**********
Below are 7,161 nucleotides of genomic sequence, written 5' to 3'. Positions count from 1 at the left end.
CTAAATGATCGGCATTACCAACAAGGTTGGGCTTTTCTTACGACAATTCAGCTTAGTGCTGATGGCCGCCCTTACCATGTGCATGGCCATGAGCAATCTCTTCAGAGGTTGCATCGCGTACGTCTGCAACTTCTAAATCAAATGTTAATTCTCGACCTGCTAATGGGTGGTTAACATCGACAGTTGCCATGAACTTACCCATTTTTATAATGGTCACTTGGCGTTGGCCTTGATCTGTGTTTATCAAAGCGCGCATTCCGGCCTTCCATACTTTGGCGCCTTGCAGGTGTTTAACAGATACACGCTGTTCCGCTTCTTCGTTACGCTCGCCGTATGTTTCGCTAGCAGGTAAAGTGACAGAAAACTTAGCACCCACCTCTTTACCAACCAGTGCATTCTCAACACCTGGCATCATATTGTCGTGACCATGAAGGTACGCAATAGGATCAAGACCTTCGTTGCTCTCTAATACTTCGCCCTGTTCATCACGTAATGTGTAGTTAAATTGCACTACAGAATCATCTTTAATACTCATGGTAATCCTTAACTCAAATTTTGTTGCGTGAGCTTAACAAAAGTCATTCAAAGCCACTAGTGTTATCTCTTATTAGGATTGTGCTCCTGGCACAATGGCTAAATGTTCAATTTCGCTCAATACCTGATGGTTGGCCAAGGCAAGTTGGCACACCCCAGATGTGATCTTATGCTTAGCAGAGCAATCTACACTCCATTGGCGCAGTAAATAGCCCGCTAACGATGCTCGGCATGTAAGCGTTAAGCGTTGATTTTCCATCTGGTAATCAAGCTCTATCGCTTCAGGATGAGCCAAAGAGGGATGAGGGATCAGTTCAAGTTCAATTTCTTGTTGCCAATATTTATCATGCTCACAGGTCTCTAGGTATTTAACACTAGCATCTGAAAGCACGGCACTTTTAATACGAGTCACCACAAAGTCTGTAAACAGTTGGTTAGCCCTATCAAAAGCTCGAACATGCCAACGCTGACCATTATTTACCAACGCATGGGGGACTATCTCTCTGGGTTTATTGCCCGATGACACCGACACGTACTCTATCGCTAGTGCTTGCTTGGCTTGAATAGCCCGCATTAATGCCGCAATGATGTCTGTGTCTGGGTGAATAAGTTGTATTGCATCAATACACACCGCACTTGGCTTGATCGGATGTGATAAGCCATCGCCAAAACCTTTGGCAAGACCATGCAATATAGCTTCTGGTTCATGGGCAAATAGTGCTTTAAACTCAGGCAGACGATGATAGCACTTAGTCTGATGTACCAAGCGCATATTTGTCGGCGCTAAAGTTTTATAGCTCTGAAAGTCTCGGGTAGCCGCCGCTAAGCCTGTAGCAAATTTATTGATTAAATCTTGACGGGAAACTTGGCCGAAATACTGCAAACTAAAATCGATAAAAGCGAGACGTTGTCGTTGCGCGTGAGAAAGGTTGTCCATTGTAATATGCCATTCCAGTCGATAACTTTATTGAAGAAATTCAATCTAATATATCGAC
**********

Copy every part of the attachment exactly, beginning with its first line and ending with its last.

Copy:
Below are 7,161 nucleotides of genomic sequence, written 5' to 3'. Positions count from 1 at the left end.
CTAAATGATCGGCATTACCAACAAGGTTGGGCTTTTCTTACGACAATTCAGCTTAGTGCTGATGGCCGCCCTTACCATGTGCATGGCCATGAGCAATCTCTTCAGAGGTTGCATCGCGTACGTCTGCAACTTCTAAATCAAATGTTAATTCTCGACCTGCTAATGGGTGGTTAACATCGACAGTTGCCATGAACTTACCCATTTTTATAATGGTCACTTGGCGTTGGCCTTGATCTGTGTTTATCAAAGCGCGCATTCCGGCCTTCCATACTTTGGCGCCTTGCAGGTGTTTAACAGATACACGCTGTTCCGCTTCTTCGTTACGCTCGCCGTATGTTTCGCTAGCAGGTAAAGTGACAGAAAACTTAGCACCCACCTCTTTACCAACCAGTGCATTCTCAACACCTGGCATCATATTGTCGTGACCATGAAGGTACGCAATAGGATCAAGACCTTCGTTGCTCTCTAATACTTCGCCCTGTTCATCACGTAATGTGTAGTTAAATTGCACTACAGAATCATCTTTAATACTCATGGTAATCCTTAACTCAAATTTTGTTGCGTGAGCTTAACAAAAGTCATTCAAAGCCACTAGTGTTATCTCTTATTAGGATTGTGCTCCTGGCACAATGGCTAAATGTTCAATTTCGCTCAATACCTGATGGTTGGCCAAGGCAAGTTGGCACACCCCAGATGTGATCTTATGCTTAGCAGAGCAATCTACACTCCATTGGCGCAGTAAATAGCCCGCTAACGATGCTCGGCATGTAAGCGTTAAGCGTTGATTTTCCATCTGGTAATCAAGCTCTATCGCTTCAGGATGAGCCAAAGAGGGATGAGGGATCAGTTCAAGTTCAATTTCTTGTTGCCAATATTTATCATGCTCACAGGTCTCTAGGTATTTAACACTAGCATCTGAAAGCACGGCACTTTTAATACGAGTCACCACAAAGTCTGTAAACAGTTGGTTAGCCCTATCAAAAGCTCGAACATGCCAACGCTGACCATTATTTACCAACGCATGGGGGACTATCTCTCTGGGTTTATTGCCCGATGACACCGACACGTACTCTATCGCTAGTGCTTGCTTGGCTTGAATAGCCCGCATTAATGCCGCAATGATGTCTGTGTCTGGGTGAATAAGTTGTATTGCATCAATACACACCGCACTTGGCTTGATCGGATGTGATAAGCCATCGCCAAAACCTTTGGCAAGACCATGCAATATAGCTTCTGGTTCATGGGCAAATAGTGCTTTAAACTCAGGCAGACGATGATAGCACTTAGTCTGATGTACCAAGCGCATATTTGTCGGCGCTAAAGTTTTATAGCTCTGAAAGTCTCGGGTAGCCGCCGCTAAGCCTGTAGCAAATTTATTGATTAAATCTTGACGGGAAACTTGGCCGAAATACTGCAAACTAAAATCGATAAAAGCGAGACGTTGTCGTTGCGCGTGAGAAAGGTTGTCCATTGTAATATGCCATTCCAGTCGATAACTTTATTGAAGAAATTCAATCTAATATATCGAC